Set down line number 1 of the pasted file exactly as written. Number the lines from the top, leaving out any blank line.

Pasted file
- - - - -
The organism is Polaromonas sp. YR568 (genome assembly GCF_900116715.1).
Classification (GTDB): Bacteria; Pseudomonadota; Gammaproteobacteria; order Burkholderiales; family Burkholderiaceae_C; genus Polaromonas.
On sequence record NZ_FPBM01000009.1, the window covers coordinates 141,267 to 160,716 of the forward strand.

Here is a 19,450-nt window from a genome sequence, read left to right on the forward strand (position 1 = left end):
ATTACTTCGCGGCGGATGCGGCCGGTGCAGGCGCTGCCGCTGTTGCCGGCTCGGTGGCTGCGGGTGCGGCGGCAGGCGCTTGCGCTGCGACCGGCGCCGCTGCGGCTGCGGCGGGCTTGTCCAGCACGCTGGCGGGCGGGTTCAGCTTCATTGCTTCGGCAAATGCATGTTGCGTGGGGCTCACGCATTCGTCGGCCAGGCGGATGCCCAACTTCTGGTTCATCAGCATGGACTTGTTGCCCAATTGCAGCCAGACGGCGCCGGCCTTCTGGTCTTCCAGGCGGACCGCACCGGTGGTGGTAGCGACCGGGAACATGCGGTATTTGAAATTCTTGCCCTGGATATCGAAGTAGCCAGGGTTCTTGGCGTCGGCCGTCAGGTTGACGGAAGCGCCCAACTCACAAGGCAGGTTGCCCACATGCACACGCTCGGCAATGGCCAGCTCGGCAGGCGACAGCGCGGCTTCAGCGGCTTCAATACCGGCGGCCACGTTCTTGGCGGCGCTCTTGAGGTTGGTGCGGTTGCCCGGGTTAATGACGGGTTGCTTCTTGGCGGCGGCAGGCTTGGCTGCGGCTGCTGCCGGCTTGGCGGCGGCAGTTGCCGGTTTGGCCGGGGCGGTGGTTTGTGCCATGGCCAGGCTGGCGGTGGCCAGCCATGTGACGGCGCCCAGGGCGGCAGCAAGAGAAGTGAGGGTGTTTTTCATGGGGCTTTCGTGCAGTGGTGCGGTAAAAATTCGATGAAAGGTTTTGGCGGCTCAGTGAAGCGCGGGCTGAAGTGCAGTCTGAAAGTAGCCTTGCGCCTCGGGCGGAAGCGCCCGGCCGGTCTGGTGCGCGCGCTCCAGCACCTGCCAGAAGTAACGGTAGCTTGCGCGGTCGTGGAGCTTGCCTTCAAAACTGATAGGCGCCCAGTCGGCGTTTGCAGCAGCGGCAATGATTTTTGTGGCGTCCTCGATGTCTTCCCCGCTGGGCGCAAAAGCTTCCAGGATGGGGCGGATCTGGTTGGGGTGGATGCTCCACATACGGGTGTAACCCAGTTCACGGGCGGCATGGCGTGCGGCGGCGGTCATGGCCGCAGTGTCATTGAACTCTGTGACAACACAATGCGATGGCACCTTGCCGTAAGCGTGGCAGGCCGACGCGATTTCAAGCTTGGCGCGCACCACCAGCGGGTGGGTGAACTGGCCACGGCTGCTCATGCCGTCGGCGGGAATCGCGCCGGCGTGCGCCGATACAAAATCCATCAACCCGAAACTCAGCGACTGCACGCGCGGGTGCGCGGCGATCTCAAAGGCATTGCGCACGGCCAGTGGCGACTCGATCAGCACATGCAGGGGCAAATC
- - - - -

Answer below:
The organism is Polaromonas sp. YR568 (genome assembly GCF_900116715.1).